Emma, Lady Hamilton (baptized April 26, 1762 - January 16, 1815) was the daughter of a farrier and servant who became the wife of Sir William Hamilton, the English Ambassador. She is most famous for her relationship with Admiral Horatio Lord Nelson.
Emma Hamilton was born Emy or Emily Lyons in 1762 in Neston, Cheshire, England. Her father passed away when she was only two months old, and her mother became a housekeeper and maid. Emy was raised primarily with by her grandmother. By the time she was twelve, she had followed her mother into "the service" and had come to live in London as a chambermaid. Little is known about her early life, however by the time she was fifteen she was living in a brotel as a "kept" woman. She also portrayed "Hymen" in Sir James Graham's "Temple of Health" a slightly seedy, pseudo-scientific show about the benefits of a healthy sex life. One of her patrons was Sir Henry Featherstonehaugh, with whom she had her first child. Although apparently devoted to her, Featherstonehaugh eventually abandoned her around the time the child was born. Baptized Emma Carew, the baby would be brought up by Emma's grandmother, not knowing who her real mother was.
Soon after "little Emma" was born, Emma came more directly under the protection of another patron, Sir Charles Greville. Greville enjoyed a great deal of control over Emma, requiring her to remain sequestered from the parties and friends that had marked her earlier life. Emma was content to acquiesce to these demands, her only wish that she could have her daughter by her side. Emma fully expected that Greville would marry her, but he wished to enter Parliament, and was not ready to explain Emma's past to an exacting establishment. Instead he hit upon the idea of sending Emma to his uncle Sir William Hamilton, the English ambassador to Naples, in return for enough funds to secure a place in Parliament and possibly attract a woman with a large dowry. Emma was unaware of this plan until she arrived in Naples and had it explained to her by Hamilton.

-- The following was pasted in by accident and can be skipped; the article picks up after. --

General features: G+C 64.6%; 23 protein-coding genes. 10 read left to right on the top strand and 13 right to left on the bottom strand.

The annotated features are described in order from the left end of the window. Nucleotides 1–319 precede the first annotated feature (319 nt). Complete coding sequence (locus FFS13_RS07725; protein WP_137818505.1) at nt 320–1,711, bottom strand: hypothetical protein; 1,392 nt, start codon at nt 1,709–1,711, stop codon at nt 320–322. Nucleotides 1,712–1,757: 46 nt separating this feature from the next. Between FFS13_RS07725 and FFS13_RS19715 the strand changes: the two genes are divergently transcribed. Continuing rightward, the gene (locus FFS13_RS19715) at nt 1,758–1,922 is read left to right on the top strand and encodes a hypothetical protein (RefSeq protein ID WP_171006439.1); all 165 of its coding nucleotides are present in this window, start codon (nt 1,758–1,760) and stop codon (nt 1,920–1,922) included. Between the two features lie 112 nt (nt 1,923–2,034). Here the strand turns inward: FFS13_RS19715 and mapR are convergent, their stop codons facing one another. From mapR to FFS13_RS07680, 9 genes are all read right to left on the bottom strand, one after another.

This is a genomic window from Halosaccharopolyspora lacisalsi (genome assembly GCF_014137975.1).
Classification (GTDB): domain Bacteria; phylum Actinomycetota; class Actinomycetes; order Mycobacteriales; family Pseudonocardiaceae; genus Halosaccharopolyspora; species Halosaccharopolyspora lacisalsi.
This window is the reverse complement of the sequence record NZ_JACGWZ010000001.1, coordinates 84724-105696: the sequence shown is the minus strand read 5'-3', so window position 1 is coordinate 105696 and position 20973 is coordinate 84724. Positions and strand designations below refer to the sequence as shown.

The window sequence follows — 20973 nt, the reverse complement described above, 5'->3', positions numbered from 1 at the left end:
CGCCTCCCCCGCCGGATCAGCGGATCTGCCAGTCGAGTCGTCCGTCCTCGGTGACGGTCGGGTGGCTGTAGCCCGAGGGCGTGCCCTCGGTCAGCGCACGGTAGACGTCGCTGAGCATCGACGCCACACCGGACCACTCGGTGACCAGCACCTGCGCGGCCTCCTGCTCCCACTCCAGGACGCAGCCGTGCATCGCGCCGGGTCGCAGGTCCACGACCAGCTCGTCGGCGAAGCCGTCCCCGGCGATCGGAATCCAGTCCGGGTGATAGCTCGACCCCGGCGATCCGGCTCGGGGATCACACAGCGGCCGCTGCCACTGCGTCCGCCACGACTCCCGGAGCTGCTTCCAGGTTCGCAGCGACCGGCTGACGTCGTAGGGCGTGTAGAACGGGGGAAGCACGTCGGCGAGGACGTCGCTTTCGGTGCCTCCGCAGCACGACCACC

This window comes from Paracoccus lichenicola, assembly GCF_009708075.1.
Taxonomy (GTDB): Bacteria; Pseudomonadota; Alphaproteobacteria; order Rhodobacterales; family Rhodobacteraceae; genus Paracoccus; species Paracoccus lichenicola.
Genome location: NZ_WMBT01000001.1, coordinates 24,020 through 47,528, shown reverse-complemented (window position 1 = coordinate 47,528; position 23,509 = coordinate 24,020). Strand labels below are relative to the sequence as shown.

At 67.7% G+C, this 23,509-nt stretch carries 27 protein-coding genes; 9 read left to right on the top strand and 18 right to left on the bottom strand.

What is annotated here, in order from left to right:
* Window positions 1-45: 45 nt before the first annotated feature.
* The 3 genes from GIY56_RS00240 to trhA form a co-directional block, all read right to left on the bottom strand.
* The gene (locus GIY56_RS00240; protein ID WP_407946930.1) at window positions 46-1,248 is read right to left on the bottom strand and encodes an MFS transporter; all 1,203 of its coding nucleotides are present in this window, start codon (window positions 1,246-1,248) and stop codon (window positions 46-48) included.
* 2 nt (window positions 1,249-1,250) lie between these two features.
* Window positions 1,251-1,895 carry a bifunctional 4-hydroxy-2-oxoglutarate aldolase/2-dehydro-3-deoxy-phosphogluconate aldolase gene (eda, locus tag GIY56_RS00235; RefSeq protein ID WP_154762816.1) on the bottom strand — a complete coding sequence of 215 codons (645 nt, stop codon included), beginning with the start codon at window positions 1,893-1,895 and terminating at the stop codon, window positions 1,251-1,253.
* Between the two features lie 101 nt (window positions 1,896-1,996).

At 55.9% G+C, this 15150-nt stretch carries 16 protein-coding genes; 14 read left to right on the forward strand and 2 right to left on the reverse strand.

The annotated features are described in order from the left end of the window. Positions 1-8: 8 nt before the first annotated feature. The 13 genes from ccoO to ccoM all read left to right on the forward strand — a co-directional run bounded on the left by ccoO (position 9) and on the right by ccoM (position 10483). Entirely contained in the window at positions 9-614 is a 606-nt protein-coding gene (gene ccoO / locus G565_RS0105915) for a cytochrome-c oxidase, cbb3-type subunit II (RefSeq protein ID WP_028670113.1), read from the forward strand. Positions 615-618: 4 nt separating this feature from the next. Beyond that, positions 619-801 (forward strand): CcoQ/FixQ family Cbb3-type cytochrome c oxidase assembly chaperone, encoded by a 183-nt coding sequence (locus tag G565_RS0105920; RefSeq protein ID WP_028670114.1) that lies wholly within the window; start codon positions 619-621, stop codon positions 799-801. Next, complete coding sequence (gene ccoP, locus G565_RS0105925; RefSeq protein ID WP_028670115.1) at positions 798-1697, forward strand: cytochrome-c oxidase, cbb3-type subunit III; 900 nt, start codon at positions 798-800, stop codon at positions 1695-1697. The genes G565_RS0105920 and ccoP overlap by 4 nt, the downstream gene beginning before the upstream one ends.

Although of low birth, Emma took to Naples quickly. Sir William Hamilton enjoyed collecting and cataloguing the many antiquities on the island, and he undertook Emma's education as diligently as any of his projects. She was tutored in Italian and French, and given dancing and singing lessons. About this time she became famous for her "attitudes"—a type of dance that re-created moments of history and antiquity using only a shawl to suggest location and costumes. After living with Hamilton for nearly seven years, he proposed to her, and she readily agreed. Their marriage was not assured, however, as Sir William first had to gain permission from his first cousin—the King of England. After journeying to England, they were allowed to marry, and returned to Naples the toast of the town.
Naples was then under threat from Napoleonic forces. After declaring himself head of the French Directory, Napoleon Bonaparte had invaded all the countries that surrounded France and set up puppet kingships, rearranging the map to suit his needs. Originally intended to bring the ideas of "La Republique" to Europe, it soon became clear that Napoleon's true intention was to rule a unified Europe. In Naples, Queen Maria Carolina and King Ferdinand quarrelled over alliances: the Queen, who was the sister of Marie Antoinette, was all for an Austrian-English alliance, the King wished for a Spanish alliance. Emma Hamilton enjoyed no small amount of influence over the queen—they were confederates in practically everything, including political policy. When Spain declared itself an ally of France, the island of Naples found itself friendless, surrounded by the Mediterranean and hostile countries.